His tenure as coach of the Australian Opals is in its fledgling stage, but Brendan Joyce has already formed a mutual admiration society with international superstar Lauren Jackson.
Joyce, who coached the Wollongong Hawks to their only NBL title in 2001, passed his first real test as the national women's coach with last week's Oceania qualifying series win over New Zealand.
The Opals beat the Tall Ferns 66-50 in New Zealand and 84-66 in Canberra to secure a place at next year's world championships in Turkey.
Despite recently coming back from a nine-month layoff caused by ankle and hamstring injuries, Jackson led a largely untested Opals side in both games with 21 and 22 points.
Joyce seemed to be only half-kidding when he said he would have loved to have had the mercurial Jackson at the Hawks.
"Fitness-wise she struggled after a long layoff, but she's a hell of a player," Joyce said.
"She's the best pick-and-pop player I've ever seen. She's as good as any guy I've ever coached.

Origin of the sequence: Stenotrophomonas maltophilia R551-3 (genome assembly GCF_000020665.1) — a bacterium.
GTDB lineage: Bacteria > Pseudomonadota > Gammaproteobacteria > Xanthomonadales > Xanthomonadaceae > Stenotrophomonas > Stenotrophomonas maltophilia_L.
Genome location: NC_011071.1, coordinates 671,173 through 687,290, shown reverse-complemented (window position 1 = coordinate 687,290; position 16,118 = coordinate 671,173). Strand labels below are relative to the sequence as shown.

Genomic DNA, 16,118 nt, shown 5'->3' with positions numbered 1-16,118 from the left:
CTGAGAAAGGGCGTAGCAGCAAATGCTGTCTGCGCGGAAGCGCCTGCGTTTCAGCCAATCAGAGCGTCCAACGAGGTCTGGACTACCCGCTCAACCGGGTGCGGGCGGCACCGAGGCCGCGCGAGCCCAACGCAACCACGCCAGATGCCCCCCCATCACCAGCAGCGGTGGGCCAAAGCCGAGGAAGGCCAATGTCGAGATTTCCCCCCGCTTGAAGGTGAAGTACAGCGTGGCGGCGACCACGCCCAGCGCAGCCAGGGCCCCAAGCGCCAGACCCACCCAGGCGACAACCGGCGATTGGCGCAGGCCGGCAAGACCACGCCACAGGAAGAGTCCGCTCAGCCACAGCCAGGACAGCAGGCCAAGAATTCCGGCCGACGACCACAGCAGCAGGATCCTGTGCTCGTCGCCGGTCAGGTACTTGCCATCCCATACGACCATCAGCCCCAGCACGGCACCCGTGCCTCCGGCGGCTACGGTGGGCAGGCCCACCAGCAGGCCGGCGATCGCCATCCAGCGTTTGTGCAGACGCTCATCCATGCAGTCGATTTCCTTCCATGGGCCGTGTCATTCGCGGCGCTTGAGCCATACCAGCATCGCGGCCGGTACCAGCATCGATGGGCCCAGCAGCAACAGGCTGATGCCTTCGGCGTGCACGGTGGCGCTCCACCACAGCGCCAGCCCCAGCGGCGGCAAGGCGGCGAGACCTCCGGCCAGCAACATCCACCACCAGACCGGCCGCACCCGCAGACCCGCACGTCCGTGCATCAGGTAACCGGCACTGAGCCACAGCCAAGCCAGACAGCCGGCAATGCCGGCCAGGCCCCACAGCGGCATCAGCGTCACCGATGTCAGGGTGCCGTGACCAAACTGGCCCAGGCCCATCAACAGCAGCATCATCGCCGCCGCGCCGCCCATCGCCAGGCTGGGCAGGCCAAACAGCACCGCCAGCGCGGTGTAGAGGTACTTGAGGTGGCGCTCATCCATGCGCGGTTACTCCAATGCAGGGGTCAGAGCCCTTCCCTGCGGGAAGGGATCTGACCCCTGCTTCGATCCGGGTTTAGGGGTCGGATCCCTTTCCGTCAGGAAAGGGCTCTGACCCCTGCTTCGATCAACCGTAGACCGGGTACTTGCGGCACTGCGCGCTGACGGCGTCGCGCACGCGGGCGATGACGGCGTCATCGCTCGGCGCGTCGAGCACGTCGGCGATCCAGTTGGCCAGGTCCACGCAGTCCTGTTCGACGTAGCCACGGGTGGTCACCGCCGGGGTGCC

"She's got a tremendous understanding of the game and it's obvious she's a real leader - on and off the floor."
Jackson was similarly glowing in her praise of Joyce after the Opals' series victory.
"If I had any other coach, I don't know if I'd have that confidence these last two games," the 32-year-old said.
"I didn't think I'd be scoring, I didn't think I'd be doing anything but running between three-point lines to be honest," she said.
"Brendan's been that positive influence on me and giving me the confidence I needed."
Joyce, who lives in Wollongong, is ecstatic with the progress of the Opals since his appointment in mid-May.
"There's three things that have changed," the former Australian Boomers assistant coach said.
"I've taken huge steps to change the culture of the Opals, the second is structure and style of play, and the third is the building of team chemistry.
"All those three things were ticked off against New Zealand. The players were tremendous. They're really bought into the culture.
"The feedback is they're liking the style of play, which is a lot of penetrating and pitching, and playing off on-balls [screens]. It's a little different to what we've seen in women's basketball in Australia, but a lot of that is incorporated in the US and Europe. I'm looking at a style of play that I think will challenge the Americans," he said.
Joyce is keen to catch up with the Opals playing in the WNBA in the US.